What we don’t have, and where time should be allocated, is a Capital Budget Plan. Such a plan would provide a blueprint for the upkeep and maintenance of the town’s infrastructure, such as roads, beaches and other town properties, all valuable assets. Currently, we deal with these items on an emergency basis or when grant money is up for grabs. A Capital Budget Plan would provide tangible benefits for all Islanders.

Back to the Comprehensive Plan: Let’s cut our losses and move on. When the acrimony has subsided and the consultants have been paid — two so far and more than $100,000 — what we will be left with, when and if it is passed, will be a compromise document that will be put in a drawer to gather dust; until, that is, a future council a decade or so down the road comes up with a brilliant idea: Let’s do a new Comprehensive Plan!

DON BINDLER, Shelter Island

Bad decisions on Comp Plan

To the Editor:

It is hard to imagine better evidence that the comprehensive plan is being rushed than the fact that, after not having held any meetings since August, four meetings of the Comprehensive Advisory Committee (CPAC) were suddenly scheduled between Oct. 13 and 23. When was the last time any Town Board or committee met four times in 10 days? 

The Town Board and Comprehensive Plan Task Force previously marginalized CPAC by limiting the new consultants’ contact with CPAC to formal public meetings and depriving CPAC the opportunity even to review the significantly new draft plan the consultants and Task Force offered to the public shortly before the Sept. 23 hearing.  At the hearing, a clear majority of speakers expressed concerns about the substance and/or the process involved.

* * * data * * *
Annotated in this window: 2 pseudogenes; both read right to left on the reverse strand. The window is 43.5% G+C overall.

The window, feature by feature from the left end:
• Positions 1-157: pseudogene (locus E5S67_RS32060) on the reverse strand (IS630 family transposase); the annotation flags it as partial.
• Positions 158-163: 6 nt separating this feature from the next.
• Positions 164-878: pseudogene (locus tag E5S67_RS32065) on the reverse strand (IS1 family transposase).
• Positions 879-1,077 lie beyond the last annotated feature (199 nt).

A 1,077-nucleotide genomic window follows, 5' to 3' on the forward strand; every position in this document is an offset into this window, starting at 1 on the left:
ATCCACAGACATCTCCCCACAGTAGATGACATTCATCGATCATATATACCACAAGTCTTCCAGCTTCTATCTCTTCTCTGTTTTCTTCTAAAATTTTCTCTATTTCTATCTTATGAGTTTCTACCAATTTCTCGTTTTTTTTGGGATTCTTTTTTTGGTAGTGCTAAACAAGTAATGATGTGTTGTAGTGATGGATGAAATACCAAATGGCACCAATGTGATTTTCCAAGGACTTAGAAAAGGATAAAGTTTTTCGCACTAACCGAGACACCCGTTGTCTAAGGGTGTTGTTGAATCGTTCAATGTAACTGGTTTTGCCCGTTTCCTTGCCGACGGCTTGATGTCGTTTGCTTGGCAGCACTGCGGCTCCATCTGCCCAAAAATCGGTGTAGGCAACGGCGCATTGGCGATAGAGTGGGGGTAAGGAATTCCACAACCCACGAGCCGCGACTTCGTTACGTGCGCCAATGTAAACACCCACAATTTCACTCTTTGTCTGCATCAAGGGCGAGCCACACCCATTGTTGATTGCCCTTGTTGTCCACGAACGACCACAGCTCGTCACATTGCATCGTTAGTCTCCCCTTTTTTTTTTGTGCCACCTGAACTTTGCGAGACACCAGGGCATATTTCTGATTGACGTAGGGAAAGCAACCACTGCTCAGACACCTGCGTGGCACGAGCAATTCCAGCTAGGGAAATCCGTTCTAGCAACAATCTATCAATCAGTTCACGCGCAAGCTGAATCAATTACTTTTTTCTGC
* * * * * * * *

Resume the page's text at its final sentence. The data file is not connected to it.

Suddenly, the task force and consultants sought to re-engage CPAC — after CPAC had shrunk to six of its original 12 members and lost those members who had been most critical of what was going on. This hasty attempt to manufacture the appearance of getting public input falls far short of what is required. It cannot make up for the failure to have given CPAC or the public a meaningful opportunity to be involved in the process since mid-March when the consultants were hired to complete the plan before the end of the year. 

It is now too late to generate a plan that is adequately supported by data, professional analysis, and public support before a new Town Board takes office in January.

Had the Town Board not suspended the comprehensive plan process for over six months in 2020, a plan could have been generated, subjected to meaningful CPAC, environmental, and public review, and properly enacted before the end of this year.  But that’s not what happened.


Aquifer, irrigation, permit abandonment

To the Editor:

Glenn Waddington’s letter from Oct. 12 makes a great point. Green lawns don’t happen magically, especially in times of drought. They require ample irrigation and fertilizer, and those fortunate to live in near shore areas have the misfortune of their neighbors having great views of those green lawns from our waterways. In dry years, we all know who is watering.

For those who like using the aquifer as a sword against community housing arguments, I hope they are gardening sustainably, and if not, I encourage them to abandon their irrigation permits as my wife and I did this year for the grandfathered permit that came with our home. There are better uses for our shared water supply, and more creative and sustainable ways to garden on the Island.